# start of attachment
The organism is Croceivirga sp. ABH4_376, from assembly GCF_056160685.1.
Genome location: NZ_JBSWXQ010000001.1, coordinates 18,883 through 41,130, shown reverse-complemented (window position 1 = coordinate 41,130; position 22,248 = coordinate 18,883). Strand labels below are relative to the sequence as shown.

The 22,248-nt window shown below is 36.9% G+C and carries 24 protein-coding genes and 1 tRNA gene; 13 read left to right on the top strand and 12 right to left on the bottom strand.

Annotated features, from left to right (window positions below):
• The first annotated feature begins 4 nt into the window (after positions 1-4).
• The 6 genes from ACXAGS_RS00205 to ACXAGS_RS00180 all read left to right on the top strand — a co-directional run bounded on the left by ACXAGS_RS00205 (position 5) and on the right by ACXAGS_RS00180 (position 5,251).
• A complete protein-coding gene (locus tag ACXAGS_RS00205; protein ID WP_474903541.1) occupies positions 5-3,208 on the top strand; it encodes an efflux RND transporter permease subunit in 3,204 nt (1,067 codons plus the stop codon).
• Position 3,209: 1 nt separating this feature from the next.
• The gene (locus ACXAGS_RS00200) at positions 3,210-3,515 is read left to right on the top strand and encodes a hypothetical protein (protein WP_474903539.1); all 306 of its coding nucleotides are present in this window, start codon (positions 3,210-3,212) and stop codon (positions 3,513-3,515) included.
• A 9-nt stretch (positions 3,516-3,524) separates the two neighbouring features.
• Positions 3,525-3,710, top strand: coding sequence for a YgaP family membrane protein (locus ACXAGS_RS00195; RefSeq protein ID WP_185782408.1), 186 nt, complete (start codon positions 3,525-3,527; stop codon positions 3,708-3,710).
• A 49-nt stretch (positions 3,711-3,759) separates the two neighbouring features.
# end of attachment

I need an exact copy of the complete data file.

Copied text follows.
The organism is Croceivirga sp. ABH4_376, from assembly GCF_056160685.1.
Genome location: NZ_JBSWXQ010000001.1, coordinates 18,883 through 41,130, shown reverse-complemented (window position 1 = coordinate 41,130; position 22,248 = coordinate 18,883). Strand labels below are relative to the sequence as shown.

The 22,248-nt window shown below is 36.9% G+C and carries 24 protein-coding genes and 1 tRNA gene; 13 read left to right on the top strand and 12 right to left on the bottom strand.

Annotated features, from left to right (window positions below):
• The first annotated feature begins 4 nt into the window (after positions 1-4).
• The 6 genes from ACXAGS_RS00205 to ACXAGS_RS00180 all read left to right on the top strand — a co-directional run bounded on the left by ACXAGS_RS00205 (position 5) and on the right by ACXAGS_RS00180 (position 5,251).
• A complete protein-coding gene (locus tag ACXAGS_RS00205; protein ID WP_474903541.1) occupies positions 5-3,208 on the top strand; it encodes an efflux RND transporter permease subunit in 3,204 nt (1,067 codons plus the stop codon).
• Position 3,209: 1 nt separating this feature from the next.
• The gene (locus ACXAGS_RS00200) at positions 3,210-3,515 is read left to right on the top strand and encodes a hypothetical protein (protein WP_474903539.1); all 306 of its coding nucleotides are present in this window, start codon (positions 3,210-3,212) and stop codon (positions 3,513-3,515) included.
• A 9-nt stretch (positions 3,516-3,524) separates the two neighbouring features.
• Positions 3,525-3,710, top strand: coding sequence for a YgaP family membrane protein (locus ACXAGS_RS00195; RefSeq protein ID WP_185782408.1), 186 nt, complete (start codon positions 3,525-3,527; stop codon positions 3,708-3,710).
• A 49-nt stretch (positions 3,711-3,759) separates the two neighbouring features.